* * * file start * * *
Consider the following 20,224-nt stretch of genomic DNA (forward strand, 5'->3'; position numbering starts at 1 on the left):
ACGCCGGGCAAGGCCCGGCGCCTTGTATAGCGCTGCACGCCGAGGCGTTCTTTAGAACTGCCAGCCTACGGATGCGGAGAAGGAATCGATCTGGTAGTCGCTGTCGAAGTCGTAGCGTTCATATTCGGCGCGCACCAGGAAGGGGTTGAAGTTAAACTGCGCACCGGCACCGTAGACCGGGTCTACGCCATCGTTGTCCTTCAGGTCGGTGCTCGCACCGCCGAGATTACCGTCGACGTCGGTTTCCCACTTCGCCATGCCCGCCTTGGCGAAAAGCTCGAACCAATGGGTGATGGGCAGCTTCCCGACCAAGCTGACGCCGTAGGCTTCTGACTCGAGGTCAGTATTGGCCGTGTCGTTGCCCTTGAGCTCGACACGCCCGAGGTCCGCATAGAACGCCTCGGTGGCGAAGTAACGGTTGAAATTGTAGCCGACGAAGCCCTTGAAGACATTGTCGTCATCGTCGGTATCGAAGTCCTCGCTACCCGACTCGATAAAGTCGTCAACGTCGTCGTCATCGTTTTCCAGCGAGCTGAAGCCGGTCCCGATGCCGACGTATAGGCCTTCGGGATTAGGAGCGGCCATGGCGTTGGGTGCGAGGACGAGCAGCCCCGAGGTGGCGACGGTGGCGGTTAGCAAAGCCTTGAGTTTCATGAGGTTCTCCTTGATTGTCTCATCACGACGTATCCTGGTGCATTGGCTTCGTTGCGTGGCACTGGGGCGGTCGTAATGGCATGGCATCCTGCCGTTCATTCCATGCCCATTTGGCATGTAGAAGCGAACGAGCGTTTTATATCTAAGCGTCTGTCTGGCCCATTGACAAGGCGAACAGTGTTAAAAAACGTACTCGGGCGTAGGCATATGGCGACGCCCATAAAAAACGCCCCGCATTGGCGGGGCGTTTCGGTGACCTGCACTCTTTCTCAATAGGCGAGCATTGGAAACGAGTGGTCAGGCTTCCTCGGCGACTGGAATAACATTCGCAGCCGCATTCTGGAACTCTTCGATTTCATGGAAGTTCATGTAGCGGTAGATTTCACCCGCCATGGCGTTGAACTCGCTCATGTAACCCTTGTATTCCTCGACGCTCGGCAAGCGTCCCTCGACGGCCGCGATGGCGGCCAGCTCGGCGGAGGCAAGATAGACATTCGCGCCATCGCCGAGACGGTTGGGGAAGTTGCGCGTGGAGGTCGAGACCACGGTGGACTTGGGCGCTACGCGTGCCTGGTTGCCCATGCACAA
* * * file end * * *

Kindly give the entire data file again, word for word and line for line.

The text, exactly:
Consider the following 20,224-nt stretch of genomic DNA (forward strand, 5'->3'; position numbering starts at 1 on the left):
ACGCCGGGCAAGGCCCGGCGCCTTGTATAGCGCTGCACGCCGAGGCGTTCTTTAGAACTGCCAGCCTACGGATGCGGAGAAGGAATCGATCTGGTAGTCGCTGTCGAAGTCGTAGCGTTCATATTCGGCGCGCACCAGGAAGGGGTTGAAGTTAAACTGCGCACCGGCACCGTAGACCGGGTCTACGCCATCGTTGTCCTTCAGGTCGGTGCTCGCACCGCCGAGATTACCGTCGACGTCGGTTTCCCACTTCGCCATGCCCGCCTTGGCGAAAAGCTCGAACCAATGGGTGATGGGCAGCTTCCCGACCAAGCTGACGCCGTAGGCTTCTGACTCGAGGTCAGTATTGGCCGTGTCGTTGCCCTTGAGCTCGACACGCCCGAGGTCCGCATAGAACGCCTCGGTGGCGAAGTAACGGTTGAAATTGTAGCCGACGAAGCCCTTGAAGACATTGTCGTCATCGTCGGTATCGAAGTCCTCGCTACCCGACTCGATAAAGTCGTCAACGTCGTCGTCATCGTTTTCCAGCGAGCTGAAGCCGGTCCCGATGCCGACGTATAGGCCTTCGGGATTAGGAGCGGCCATGGCGTTGGGTGCGAGGACGAGCAGCCCCGAGGTGGCGACGGTGGCGGTTAGCAAAGCCTTGAGTTTCATGAGGTTCTCCTTGATTGTCTCATCACGACGTATCCTGGTGCATTGGCTTCGTTGCGTGGCACTGGGGCGGTCGTAATGGCATGGCATCCTGCCGTTCATTCCATGCCCATTTGGCATGTAGAAGCGAACGAGCGTTTTATATCTAAGCGTCTGTCTGGCCCATTGACAAGGCGAACAGTGTTAAAAAACGTACTCGGGCGTAGGCATATGGCGACGCCCATAAAAAACGCCCCGCATTGGCGGGGCGTTTCGGTGACCTGCACTCTTTCTCAATAGGCGAGCATTGGAAACGAGTGGTCAGGCTTCCTCGGCGACTGGAATAACATTCGCAGCCGCATTCTGGAACTCTTCGATTTCATGGAAGTTCATGTAGCGGTAGATTTCACCCGCCATGGCGTTGAACTCGCTCATGTAACCCTTGTATTCCTCGACGCTCGGCAAGCGTCCCTCGACGGCCGCGATGGCGGCCAGCTCGGCGGAGGCAAGATAGACATTCGCGCCATCGCCGAGACGGTTGGGGAAGTTGCGCGTGGAGGTCGAGACCACGGTGGACTTGGGCGCTACGCGTGCCTGGTTGCCCATGCACAA